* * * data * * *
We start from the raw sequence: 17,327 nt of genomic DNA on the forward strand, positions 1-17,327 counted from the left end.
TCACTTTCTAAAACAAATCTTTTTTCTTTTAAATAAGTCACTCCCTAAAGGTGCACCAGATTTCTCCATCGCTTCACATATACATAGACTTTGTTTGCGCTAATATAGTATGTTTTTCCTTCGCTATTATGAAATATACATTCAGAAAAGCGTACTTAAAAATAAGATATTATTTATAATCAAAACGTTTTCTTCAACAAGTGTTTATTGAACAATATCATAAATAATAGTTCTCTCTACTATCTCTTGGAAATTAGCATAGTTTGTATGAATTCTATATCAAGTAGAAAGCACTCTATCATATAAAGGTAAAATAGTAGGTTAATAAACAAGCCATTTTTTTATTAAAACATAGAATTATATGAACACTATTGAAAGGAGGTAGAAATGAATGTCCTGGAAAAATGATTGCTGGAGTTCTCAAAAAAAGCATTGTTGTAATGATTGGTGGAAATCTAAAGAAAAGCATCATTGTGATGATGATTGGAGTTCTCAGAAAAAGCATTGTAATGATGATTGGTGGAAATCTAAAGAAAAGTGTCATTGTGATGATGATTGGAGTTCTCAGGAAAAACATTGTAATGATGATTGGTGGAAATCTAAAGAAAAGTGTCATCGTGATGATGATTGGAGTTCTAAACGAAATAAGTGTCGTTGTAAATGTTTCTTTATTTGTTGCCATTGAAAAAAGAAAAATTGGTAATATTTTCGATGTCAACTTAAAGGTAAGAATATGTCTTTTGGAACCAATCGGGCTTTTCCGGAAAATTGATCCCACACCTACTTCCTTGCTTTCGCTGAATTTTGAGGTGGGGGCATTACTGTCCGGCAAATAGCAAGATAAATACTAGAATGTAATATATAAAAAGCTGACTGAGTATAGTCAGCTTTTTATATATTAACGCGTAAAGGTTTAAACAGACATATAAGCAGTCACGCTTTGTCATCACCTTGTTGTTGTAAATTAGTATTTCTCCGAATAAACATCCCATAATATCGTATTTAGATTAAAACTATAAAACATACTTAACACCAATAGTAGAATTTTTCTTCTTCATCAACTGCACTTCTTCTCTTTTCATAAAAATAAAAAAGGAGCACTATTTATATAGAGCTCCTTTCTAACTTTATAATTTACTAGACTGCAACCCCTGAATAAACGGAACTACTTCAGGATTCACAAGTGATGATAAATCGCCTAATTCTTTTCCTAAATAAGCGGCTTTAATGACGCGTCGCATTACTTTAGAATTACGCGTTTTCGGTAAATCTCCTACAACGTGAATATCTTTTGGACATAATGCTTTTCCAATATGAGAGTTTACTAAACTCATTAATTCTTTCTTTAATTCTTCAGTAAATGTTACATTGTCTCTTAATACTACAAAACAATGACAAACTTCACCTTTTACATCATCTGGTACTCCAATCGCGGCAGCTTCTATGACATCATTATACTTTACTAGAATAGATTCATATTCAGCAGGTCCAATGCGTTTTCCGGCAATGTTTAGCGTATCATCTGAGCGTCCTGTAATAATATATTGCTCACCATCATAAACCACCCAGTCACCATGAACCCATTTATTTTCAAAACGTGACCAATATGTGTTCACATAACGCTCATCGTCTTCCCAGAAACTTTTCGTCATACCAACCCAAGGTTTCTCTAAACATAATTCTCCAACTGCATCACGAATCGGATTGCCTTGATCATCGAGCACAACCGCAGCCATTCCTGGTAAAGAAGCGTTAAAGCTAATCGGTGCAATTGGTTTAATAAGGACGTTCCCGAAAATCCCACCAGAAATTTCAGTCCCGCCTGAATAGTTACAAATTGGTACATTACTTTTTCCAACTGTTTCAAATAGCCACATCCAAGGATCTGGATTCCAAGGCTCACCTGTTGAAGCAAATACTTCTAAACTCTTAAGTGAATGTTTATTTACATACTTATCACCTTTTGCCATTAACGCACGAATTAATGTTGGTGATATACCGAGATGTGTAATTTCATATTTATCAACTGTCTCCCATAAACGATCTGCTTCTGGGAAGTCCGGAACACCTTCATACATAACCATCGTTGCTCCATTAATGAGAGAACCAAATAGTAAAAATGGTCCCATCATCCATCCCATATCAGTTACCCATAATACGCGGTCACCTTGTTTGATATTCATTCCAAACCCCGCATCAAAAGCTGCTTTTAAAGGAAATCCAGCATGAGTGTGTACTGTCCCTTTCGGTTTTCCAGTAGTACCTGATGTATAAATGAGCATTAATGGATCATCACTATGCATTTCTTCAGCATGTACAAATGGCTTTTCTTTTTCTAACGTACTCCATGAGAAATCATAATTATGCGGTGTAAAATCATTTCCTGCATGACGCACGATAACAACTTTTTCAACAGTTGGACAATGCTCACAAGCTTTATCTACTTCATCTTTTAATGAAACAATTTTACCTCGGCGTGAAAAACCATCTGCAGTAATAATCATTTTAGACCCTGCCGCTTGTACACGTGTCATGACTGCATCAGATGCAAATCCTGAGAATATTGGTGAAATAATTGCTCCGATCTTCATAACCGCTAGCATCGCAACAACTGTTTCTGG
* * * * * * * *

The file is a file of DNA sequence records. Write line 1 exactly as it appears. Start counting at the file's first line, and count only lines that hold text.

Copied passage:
We start from the raw sequence: 17,327 nt of genomic DNA on the forward strand, positions 1-17,327 counted from the left end.